Turkish F-16 jets on Saturday carried out 11 airstrikes on Kurdish positions on the outskirts of Kurdish-held Afrin in northern Syria. (AFP Photo)
DAMASCUS, Jan. 20 (Xinhua) -- Three Turkish F-16 jets on Saturday carried out 11 airstrikes on Kurdish positions on the outskirts of Kurdish-held Afrin in northern Syria near the Turkish border, marking the official beginning of the Turkish military campaign against the Syrian Kurdish fighters in the region, pan-Arab al-Mayadeen TV reported.
The airstrikes targeted villages in the surroundings of Afrin in the northern countryside of Aleppo, the report said.
The Kurdish-led Syrian Democratic Forces (SDF) said Turkish airstrikes targeted the city of Afrin and the towns of Sherowa, Shiran, Jandaris and Rajo on the city's outskirts.
Meanwhile, the Manbij Military Council, which is affiliated with the SDF, said the Turkey-backed Free Syrian Army (FSA) rebels started an attack on Saturday against Kurdish groups in the countryside of Manbij in the northern countryside of Aleppo.
The FSA in the city of Mare in northern Aleppo also shelled the positions of the Kurdish-led groups in the Tal Rifat and Sad al-Shahba areas, which are under the control of the Kurdish forces.
Turkish Prime Minister Binali Yildirim said on Saturday that Turkish warplanes started the military campaign against Afrin, adding that the aim of the offensive is to eliminate the fighters of the Kurdish Democratic Union Party (PYD) and the Kurdistan Workers' Party (PKK).
A day earlier, the Kurdish People's Defense Units (YPG) said Turkish artillery had heavily pounded the positions of the U.S.-backed Kurdish fighters in Afrin since midnight Friday.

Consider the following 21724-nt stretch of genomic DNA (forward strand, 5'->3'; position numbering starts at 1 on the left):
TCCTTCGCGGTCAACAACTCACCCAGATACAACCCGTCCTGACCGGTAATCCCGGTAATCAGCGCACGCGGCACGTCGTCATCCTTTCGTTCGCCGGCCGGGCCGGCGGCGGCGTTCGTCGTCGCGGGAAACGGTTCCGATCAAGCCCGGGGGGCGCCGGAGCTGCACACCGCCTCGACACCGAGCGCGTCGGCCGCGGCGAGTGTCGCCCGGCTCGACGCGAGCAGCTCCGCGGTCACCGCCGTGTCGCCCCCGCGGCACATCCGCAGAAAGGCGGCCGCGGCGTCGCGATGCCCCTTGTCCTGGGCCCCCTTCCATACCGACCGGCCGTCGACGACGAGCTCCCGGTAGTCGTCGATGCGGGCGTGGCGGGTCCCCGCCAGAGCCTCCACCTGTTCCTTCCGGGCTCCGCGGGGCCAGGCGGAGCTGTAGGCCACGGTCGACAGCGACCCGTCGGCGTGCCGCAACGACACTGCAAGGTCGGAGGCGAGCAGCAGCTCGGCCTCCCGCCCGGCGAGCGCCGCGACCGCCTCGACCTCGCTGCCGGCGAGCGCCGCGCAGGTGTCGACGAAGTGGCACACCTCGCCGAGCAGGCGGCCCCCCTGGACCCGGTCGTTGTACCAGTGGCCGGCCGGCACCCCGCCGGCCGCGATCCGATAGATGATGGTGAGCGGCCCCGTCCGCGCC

"Afrin people suffer material damage as artillery and missile attacks continue unceasingly," the YPG said, adding that it will respond strongly to the Turkish attacks.
On Friday, Turkish Defense Minister Nurettin Canikli said Turkey's operation in Afrin had "de facto" begun with cross-border shelling.
The battle of Afrin has been long anticipated, as Turkey made clear that it was going to unleash an offensive along with the Ankara-backed Syrian rebels against the YPG in Afrin.
Turkey deems the YPG as a terror group belonging to the Kurdistan Workers Party (PKK).
The United States, which heavily backs the Kurdish forces and see them as reliable allies in Syria, has urged Turkey not to fight the Kurds in Afrin, while the Syrian government has warned it would shoot down any Turkish warplane fighting in Afrin.
Turkey's military operation in Afrin will deal a strong blow to the Kurdish fighters and weaken their growing influence in northern Syria near Turkey, particularly after the Kurdish forces defeated the Islamic State in Syria's northern province of Raqqa, the former de facto capital of the IS, and after the recent U.S. declaration that Washington is forming 30,000-strong border forces from the SDF and other Kurdish fighters in northern Syria.
Ankara fears the separatist sentiment of Syria's Kurds could inspire Turkey's 14 million Kurds and pose threats to Turkey's southern border, where the PKK has been active for years.